I recently read a moving, powerful book that combines the personal, spiritual, and political, to show how, in the life of author Valarie Kaur, they are one.
Kaur was raised in a faith that taught her to “see no stranger,” that is, to recognize and treat each person as part of oneself. She grew up in rural California, part of the third generation in her family to be a U.S. citizen. Yet from early childhood onward, she experienced painful discrimination against her dark skin, female body, and Sikh religion.
As a student at Stanford University she received a grant to record stories of survivors of the massacres that took place during the 1947 Great Partition that separated India and Pakistan. Before she could fly to India for her research, however, the terrorist destruction of the World Trade Center towers took place in New York City on September 11, 2001. Almost immediately, Muslim, Hindu, Sikh, Arab, and South Asian Americans became victims of hate crimes by white Americans in the United States. On September 15, domestic terrorism affected Kaur in a deeply personal way when a dear family friend she called Uncle Balbir was shot outside the gas station he owned in Mesa, Arizona, while he was planting flowers.
Kaur changed her research project. She and a cousin with a video camera got in a car and traveled all over the country for months to visit communities where hate crimes had taken place. She interviewed the families, and with the video camera documented what had happened. She also grieved with each community.
She was back at Stanford while the United States prepared for war against Iraq, a war that the government justified using false claims. After months of futile anti-war activism, she participated with other Stanford students in a non-violent direct action on the streets of San Francisco on the morning the United States began raining down bombs on Baghdad. The action was designed to stop morning traffic, “to shut down business as usual” and protest the war. The night before the action, Kaur shifted her name from the group not willing to be arrested to the group willing to risk arrest, if necessary. She wrote, “I wanted to give everything I had to this moment, to give my all to the fight.” She was not prepared, however, when the police came to arrest the line of students blocking traffic and she ended up being the one with the microphone, the person who needed to explain both to the police and to the frustrated commuters the reason for the protest. In that moment Valerie Kaur found her public voice, and something amazing happened. Later she became a Yale-educated civil rights lawyer who worked with her filmmaker husband to let the world know about ongoing attacks against religious and ethnic groups in the United States and to tell the stories of those affected by hate crimes. In her 2018 TED talk she says, “stories can create the wonder that turns strangers into sisters and brothers.” Indeed, her moving stories taught me to respect and appreciate fellow citizens whose lives I had not understood before.
See No Stranger moves back and forward in Kaur’s life, weaving very personal strands with the stories of her religious faith, of communities affected by hate crimes, and of recent social and political events. She tells about confronting sexual and sexist abuse in her own life and family, and shares intimate accounts of finding the love of her life, addressing health problems, and giving birth to her children. She shows how the personal, spiritual, social, and political are all part of a single tapestry, and reveals how addressing the problems in our world requires attention in all areas of life, as well as respect for all persons. Drawing from her religion, her personal experience, and recent events, she suggests that the only way forward is revolutionary love; love for ourselves, others, and our opponents.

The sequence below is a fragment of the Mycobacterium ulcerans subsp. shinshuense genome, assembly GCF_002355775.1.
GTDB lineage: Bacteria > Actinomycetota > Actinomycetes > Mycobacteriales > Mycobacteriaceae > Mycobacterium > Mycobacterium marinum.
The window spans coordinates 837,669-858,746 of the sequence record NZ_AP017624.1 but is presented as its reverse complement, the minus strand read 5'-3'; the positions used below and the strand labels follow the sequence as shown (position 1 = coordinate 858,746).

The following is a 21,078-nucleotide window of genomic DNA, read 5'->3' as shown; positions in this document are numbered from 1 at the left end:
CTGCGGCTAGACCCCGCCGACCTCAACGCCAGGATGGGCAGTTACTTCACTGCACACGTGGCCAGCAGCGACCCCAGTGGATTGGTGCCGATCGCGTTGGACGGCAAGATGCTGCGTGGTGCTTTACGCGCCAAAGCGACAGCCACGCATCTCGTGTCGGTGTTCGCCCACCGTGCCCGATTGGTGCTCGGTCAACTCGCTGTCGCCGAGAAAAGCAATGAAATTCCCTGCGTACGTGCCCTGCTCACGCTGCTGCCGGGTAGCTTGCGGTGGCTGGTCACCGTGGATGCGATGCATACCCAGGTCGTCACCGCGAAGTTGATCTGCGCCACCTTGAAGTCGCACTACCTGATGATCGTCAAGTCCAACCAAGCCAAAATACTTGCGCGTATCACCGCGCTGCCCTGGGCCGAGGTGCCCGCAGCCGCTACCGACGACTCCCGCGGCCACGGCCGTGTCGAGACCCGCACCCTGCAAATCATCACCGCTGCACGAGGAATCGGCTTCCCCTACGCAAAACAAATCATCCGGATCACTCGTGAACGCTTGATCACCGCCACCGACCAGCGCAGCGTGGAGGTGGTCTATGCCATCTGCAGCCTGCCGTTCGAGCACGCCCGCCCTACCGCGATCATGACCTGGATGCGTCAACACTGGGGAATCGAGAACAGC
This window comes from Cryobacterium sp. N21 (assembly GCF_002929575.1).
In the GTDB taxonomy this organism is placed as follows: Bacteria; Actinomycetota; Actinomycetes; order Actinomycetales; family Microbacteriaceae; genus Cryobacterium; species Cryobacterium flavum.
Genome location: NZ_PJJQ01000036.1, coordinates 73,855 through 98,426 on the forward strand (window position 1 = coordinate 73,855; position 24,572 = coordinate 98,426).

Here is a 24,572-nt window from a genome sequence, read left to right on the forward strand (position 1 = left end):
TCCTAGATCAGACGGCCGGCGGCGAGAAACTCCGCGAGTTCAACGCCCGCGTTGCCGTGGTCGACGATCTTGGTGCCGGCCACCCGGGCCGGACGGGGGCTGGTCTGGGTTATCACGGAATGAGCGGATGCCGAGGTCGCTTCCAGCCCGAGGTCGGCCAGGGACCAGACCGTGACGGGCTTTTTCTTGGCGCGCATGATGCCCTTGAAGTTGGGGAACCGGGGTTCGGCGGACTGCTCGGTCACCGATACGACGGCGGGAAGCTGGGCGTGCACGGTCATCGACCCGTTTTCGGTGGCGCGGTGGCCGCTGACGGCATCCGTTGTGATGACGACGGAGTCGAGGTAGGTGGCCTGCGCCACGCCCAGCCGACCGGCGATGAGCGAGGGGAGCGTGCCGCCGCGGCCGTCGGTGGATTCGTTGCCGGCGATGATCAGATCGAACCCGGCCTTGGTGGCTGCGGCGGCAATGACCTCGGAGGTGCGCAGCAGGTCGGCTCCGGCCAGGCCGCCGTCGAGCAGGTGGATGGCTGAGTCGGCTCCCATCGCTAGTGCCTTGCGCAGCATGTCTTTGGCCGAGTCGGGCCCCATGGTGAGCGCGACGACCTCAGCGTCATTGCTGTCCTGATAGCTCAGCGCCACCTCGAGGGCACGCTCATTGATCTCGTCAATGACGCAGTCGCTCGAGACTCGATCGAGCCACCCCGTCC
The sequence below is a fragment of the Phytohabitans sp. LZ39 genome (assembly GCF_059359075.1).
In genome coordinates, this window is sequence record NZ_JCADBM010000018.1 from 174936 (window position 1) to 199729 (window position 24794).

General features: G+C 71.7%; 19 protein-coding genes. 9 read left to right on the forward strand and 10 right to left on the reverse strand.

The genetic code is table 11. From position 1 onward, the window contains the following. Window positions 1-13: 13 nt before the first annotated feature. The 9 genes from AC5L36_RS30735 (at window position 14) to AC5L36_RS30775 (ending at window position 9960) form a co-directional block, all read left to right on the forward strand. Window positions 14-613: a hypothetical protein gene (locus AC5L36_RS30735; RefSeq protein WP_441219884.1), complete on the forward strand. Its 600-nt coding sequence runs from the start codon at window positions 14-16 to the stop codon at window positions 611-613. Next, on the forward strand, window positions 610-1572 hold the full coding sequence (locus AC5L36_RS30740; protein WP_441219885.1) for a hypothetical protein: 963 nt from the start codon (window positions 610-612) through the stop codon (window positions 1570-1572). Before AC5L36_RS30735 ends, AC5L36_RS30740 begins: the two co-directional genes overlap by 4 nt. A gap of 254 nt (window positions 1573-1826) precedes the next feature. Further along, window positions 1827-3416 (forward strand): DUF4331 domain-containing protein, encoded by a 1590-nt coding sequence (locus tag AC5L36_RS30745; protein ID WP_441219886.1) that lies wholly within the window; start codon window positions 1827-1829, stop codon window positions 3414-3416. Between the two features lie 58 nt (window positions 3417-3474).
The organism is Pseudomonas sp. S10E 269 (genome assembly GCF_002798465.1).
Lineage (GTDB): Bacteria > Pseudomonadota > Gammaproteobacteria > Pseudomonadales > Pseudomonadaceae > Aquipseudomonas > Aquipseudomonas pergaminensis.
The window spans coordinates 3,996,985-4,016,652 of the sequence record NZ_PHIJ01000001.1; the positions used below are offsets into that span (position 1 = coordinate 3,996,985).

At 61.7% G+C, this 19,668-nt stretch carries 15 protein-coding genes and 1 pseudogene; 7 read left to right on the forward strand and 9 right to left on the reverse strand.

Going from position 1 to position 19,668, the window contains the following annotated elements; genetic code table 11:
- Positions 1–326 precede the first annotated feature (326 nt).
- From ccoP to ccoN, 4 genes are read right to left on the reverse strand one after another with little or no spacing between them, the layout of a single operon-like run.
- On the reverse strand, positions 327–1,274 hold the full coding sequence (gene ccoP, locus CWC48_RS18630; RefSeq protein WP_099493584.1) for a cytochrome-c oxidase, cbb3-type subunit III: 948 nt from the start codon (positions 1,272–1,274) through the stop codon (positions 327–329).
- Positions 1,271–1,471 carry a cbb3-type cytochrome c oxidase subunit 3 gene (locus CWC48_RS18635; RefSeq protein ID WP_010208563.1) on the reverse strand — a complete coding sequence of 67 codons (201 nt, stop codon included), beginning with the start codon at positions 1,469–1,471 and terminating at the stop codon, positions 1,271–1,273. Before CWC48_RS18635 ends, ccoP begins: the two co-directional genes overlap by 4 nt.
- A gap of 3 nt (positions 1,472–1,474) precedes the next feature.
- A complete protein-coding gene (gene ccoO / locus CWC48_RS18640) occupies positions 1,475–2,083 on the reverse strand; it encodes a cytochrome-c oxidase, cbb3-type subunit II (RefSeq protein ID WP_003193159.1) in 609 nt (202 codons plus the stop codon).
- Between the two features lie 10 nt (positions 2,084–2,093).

What does revolutionary love look when dealing with people who have perpetrated abuse and violence against oneself, one’s family, or one’s community? Kaur shows us what love requires and the steps in the process of reconciliation. She learned that battling bad systems is more effective in creating change than battling bad people, and that bad people have wounds that need, in one way or another, to be tended. Her story is a compelling illustration of what revolutionary love looks like and how to live it.
Valarie Kaur’s See No Stranger: A Memoir and Manifesto of Revolutionary Love (One World: 2020, Hardcover, 416 pages) is available at half price from QuakerBooks at https://quakerbooks.org/products/see-no-stranger. ISBN: 9780525509097,
Valerie Kaur’s TED talk: 3 lessons of revolutionary love in a time of rage
© 2020 Marcelle Martin
A Guide to Faithfulness Groups explains what faithfulness is and how it can be cultivated by small groups that practice ways to listen inwardly together for divine guidance, a practice that holds great potential for supporting individuals of any faith in allowing the work of the Spirit to become manifest through them and their communities.
Our Life is Love: The Quaker Spiritual Journey describes the transformational spiritual journey of the first Quakers, who were inwardly guided by God to work and witness for radical changes in their society. Focusing on ten elements of the spiritual journey, this book is a guide to a Spirit-filled life, designed to be a resource for both individuals and groups to explore their spiritual experiences. It describes the journey of faithfulness that leads people to actively engage in God’s work of making this world a better place for all. Our Life is Love has been reviewed by Marty Grundy in Friends Journal, by Carole Spencer in Quaker Religious Thought, and by Stuart Masters on A Quaker Stew.
Both books are available from Inner Light Books in hardback, paperback, and ebook. (An excerpt and a study guide are also available on that website for Our Life is Love: the Quaker Spiritual Journey.)